Have you seen the most recent episode? Felicity’s promotion is certainly mentioned. (And I had such hope for a second there too, and then . . . nothing comes of it. Sigh.)

      • I just hope that, if they do it, Laurel actually improves as a character. It would be sort of annoying to kill off a half-decent superheroine character so she can be replaced by a crappy one. Although, Caity Lotz has some martial arts training and can do some of her own stunts, right? More than a normal person could, like Steven Amnell? Because if they were planning to make Laurel Black Canary (at least, if they were planning it before the show started) then I would have thought they’d look for someone with similar skills. Which Katie Cassidy may or may not possess, I don’t know.

        I have! Honestly, I was just pleased that they acknowledged that yes, that is exactly what everyone in the office would think.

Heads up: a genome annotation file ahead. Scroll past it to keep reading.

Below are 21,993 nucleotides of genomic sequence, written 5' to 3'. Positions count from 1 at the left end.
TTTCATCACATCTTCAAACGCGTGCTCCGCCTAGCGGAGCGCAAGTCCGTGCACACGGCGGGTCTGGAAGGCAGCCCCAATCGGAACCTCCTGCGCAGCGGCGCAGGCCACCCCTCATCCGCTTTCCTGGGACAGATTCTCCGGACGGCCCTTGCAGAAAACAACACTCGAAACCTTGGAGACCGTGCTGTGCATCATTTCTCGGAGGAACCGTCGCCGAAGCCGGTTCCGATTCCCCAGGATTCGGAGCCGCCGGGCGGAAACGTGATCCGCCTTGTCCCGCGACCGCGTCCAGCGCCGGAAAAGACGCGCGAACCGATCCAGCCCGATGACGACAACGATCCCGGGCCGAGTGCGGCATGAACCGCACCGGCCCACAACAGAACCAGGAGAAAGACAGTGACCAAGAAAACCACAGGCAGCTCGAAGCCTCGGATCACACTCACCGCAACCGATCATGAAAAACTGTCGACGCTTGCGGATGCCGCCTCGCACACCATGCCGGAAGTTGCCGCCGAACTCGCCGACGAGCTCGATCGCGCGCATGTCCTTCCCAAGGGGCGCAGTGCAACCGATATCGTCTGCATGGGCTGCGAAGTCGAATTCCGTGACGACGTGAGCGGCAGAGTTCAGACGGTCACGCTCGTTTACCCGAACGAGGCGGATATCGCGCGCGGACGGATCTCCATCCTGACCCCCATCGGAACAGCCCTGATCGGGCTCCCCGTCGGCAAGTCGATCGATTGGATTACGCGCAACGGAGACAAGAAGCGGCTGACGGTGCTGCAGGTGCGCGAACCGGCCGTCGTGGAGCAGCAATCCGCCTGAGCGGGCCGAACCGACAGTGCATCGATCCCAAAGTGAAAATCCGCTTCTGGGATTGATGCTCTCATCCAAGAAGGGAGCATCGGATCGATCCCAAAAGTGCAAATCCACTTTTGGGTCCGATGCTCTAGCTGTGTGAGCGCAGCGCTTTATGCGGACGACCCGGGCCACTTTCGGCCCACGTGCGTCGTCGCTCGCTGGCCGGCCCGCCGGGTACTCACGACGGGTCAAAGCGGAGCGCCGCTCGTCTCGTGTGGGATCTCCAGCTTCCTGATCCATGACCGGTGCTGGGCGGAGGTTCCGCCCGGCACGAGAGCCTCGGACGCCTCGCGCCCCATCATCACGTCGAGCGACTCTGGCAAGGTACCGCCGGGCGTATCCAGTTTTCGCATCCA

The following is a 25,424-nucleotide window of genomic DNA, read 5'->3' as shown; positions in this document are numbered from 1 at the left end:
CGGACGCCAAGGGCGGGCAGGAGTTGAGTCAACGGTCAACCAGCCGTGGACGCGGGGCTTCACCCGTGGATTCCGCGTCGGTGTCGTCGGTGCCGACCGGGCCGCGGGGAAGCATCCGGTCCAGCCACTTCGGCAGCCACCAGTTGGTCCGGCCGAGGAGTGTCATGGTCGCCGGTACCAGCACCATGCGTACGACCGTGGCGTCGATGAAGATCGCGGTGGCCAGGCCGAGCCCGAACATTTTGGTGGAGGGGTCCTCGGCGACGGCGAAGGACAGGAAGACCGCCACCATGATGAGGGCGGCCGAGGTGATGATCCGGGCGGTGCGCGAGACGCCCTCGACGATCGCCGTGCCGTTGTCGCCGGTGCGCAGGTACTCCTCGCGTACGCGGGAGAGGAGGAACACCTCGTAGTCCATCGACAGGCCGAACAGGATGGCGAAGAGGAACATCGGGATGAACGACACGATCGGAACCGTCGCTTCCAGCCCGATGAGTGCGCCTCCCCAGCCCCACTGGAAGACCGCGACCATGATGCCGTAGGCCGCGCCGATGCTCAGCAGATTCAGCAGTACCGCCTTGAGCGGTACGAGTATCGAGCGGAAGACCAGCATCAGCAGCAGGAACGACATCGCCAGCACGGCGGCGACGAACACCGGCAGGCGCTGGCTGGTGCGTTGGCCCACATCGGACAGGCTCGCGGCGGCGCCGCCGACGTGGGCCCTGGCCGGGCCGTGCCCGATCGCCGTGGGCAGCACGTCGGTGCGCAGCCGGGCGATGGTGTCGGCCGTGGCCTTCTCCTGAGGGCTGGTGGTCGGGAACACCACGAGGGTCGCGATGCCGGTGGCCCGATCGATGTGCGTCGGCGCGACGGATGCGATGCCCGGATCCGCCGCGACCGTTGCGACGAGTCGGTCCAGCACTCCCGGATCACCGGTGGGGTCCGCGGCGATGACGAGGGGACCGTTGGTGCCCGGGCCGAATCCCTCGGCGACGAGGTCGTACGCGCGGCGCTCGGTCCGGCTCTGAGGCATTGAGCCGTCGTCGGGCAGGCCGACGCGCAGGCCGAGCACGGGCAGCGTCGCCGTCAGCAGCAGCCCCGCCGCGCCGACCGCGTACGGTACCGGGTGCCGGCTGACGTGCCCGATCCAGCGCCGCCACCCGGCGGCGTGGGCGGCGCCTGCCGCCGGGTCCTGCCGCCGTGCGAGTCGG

4. Are you up-to-date with the show? If not, SPOILERS.

    I’m now thinking there actually is a chance that they could, maybe, end up writing Laurel out. She’s just been increasingly sidelined this season, and absent entirely from two episodes. And they’ve really been ramping up the Felicity/Oliver lately, too, which makes me wonder if they’re planning to have Felicity replace Laurel as official female lead and love interest. Which would make me happy, although I’d hope she wouldn’t also be replacing Laurel as constant damsel-in-distress.